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|Case Number:||Succession Cause 40 of 2014|
|Parties:||In re Estate of Alphonse Musine Amare (Deceased)|
|Date Delivered:||10 Mar 2022|
|Court:||High Court at Kakamega|
|Judge(s):||Farah S.M Amin|
|Citation:||In re Estate of Alphonse Musine Amare (Deceased)  eKLR|
|Case Outcome:||Application ordered|
|Disclaimer:||The information contained in the above segment is not part of the judicial opinion delivered by the Court. The metadata has been prepared by Kenya Law as a guide in understanding the subject of the judicial opinion. Kenya Law makes no warranties as to the comprehensiveness or accuracy of the information|
JUSTICE BE OUR SHIELD AND DEFENDER
REPUBLIC OF KENYA
IN THE HIGH COURT OF KENYA AT KAKAMEGA
SUCCESSION CAUSE No 40 of 2014
IN THE MATTER OF THE ESTATE OF ALPHONSE MUSINE AMARE (DECEASED)
B E T W E E N:
FLORENCE MAKUTSA MUSINE .....................................................................PETITIONER
BERNADETTE MMBWANI MUTUNGOI ..................................OBJECTOR/PROTESTOR
R U L I N G
1. This Matter concerns the Estate of the Late Alphonse Musine Amare who passed away on 3rd April 1995. He was survived by his Widow and Son. The Widow Florence Musine Amare petitioned for grant of letters of administration. The Letters of Administration were issued on 13th May 2014 to the Widow Florence Makutsa.
2. Shortly thereafter, the Objector/Protester Bernadette Mmbwani Mutungoi filed an application asking the Court to take into account her interest in the estate and to be recognised as one of the Beneficiaries. Her case was that she had purchased some land from the Deceased in his lifetime and taken occupation thereafter, to date. The Petitioner disputed that. The Petitioner files a summons for confirmation of grant dated 1st April 2016 seeking to distribute the only asset a parcel of land No. Isukha/Shirere/2659 allocating to the Protestor 0.08 Ha.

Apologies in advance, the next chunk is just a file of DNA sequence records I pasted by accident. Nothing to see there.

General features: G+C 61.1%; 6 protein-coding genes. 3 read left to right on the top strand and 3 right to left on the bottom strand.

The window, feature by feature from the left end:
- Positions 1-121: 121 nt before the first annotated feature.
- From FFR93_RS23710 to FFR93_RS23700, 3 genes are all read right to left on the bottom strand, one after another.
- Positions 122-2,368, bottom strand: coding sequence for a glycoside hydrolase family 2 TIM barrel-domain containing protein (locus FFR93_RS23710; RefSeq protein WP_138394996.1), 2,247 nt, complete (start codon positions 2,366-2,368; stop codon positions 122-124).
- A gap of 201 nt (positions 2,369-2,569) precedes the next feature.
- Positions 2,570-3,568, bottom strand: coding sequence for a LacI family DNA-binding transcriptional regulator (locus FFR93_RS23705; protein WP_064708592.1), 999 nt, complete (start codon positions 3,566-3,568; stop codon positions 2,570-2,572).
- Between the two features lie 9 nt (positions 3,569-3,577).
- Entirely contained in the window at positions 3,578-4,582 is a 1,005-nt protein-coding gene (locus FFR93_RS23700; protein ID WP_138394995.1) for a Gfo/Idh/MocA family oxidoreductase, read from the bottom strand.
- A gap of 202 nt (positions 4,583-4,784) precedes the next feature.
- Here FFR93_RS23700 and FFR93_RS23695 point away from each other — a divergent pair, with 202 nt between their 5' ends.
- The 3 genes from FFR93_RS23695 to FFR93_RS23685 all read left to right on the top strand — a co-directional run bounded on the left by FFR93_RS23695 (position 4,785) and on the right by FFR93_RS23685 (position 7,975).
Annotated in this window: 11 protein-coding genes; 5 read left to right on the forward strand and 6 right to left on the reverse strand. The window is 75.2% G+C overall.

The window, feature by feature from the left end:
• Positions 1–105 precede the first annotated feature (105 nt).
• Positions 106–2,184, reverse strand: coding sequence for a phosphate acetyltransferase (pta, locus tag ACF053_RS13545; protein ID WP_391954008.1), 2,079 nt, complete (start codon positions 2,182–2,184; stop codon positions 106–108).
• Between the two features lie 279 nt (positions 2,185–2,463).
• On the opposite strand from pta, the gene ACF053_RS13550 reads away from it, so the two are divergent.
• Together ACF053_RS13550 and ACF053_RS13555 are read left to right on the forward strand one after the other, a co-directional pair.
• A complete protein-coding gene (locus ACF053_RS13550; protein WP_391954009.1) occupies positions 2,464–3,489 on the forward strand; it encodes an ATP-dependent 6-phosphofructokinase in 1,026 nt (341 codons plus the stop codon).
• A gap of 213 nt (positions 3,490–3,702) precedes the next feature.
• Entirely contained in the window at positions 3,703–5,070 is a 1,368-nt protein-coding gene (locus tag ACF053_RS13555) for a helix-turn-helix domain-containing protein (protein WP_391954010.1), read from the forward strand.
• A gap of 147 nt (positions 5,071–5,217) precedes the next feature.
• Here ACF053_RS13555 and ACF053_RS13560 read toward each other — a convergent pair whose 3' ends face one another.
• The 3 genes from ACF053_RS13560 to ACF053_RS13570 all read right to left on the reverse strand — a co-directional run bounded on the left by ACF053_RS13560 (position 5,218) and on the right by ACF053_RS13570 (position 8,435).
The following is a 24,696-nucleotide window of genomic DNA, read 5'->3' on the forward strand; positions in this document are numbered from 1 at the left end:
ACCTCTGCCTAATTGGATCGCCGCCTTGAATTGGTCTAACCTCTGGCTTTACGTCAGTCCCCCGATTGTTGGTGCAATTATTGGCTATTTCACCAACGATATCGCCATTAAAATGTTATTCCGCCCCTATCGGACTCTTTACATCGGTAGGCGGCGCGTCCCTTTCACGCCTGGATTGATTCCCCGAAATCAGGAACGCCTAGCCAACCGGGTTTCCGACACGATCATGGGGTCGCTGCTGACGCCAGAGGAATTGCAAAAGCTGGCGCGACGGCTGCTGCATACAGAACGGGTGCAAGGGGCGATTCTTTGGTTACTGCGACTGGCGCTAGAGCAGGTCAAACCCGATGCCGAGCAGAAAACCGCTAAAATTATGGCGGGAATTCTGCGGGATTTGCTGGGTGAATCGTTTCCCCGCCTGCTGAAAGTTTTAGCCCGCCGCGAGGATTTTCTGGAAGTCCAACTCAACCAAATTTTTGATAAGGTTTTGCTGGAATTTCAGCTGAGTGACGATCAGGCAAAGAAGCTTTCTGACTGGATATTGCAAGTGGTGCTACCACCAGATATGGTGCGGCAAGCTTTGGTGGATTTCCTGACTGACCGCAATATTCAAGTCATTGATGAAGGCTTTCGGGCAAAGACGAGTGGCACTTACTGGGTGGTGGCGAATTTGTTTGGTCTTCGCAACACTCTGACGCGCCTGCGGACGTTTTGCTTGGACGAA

3. The Court (differently constituted) heard oral evidence. Hon Mr Justice Njagi heard oral evidence. At first the Petitioner denied that the Protestor had purchased any land at all. She then conceded that the Protestor was occupying 0.08 Ha. The Protestor has been consistent that she had purchased and occupied 0.36 Ha. The Learned Judge delivered two Rulings. The first Ruling directed the Parties to obtain a surveyor’s report. The purpose of the Surveyor’s Report was to inter alia ascertain the size of the portion of Land occupied by the Protestor. The Report concluded that the parcel of land occupied by the Protestor was 0.35 Ha. It was fenced off and therefore easily demarcated. That was held to be her entitlement from the Estate. The Ruling was delivered on 22nd May 2020. The Certificate of Confirmation of Grant was issued on 5th June 2020.
4. On 21st September 2020 the Petitioner filed an Notice of Motion Application dated 27th July 2020. The Application is brought under Section 47 of the Law of Succession Act Rev 2012. The Petitioner/Applicant seeks the following Orders:
“1. THAT His Lordship be pleased to review and/or vary the court’s order made on 22/5/2020
2. THAT any other further orders be made as the Honourable court may deem just and expedient
3. THAT the costs of this application be provided for.”.
5. The Grounds relied upon, that appear on the face of the Application are:
“a. THAT there is an error apparent on the face of the record in that in the order made on 22/5/2020 the Honourable court awarded to the Respondent a portion of land measuring 0.35 ha which land the Respondent was found to be in occupation instead of land measuring 0.28 ha. Which the Respondent in her evidence adduced to have actually purchased.
b. THAT the purpose of the Honourable court calling for a report of a Surveyor to confirm the acreage of the portion of land the Respondent occupied/uses was to determine the land occupied by the Respondent vi avis the amount of land the Respondent said she had purchased as also weighed against the excess amount of land the Applicant said the Respondent had forcefully taken.
c. THAT this application has merit and is brought up in good faith.”.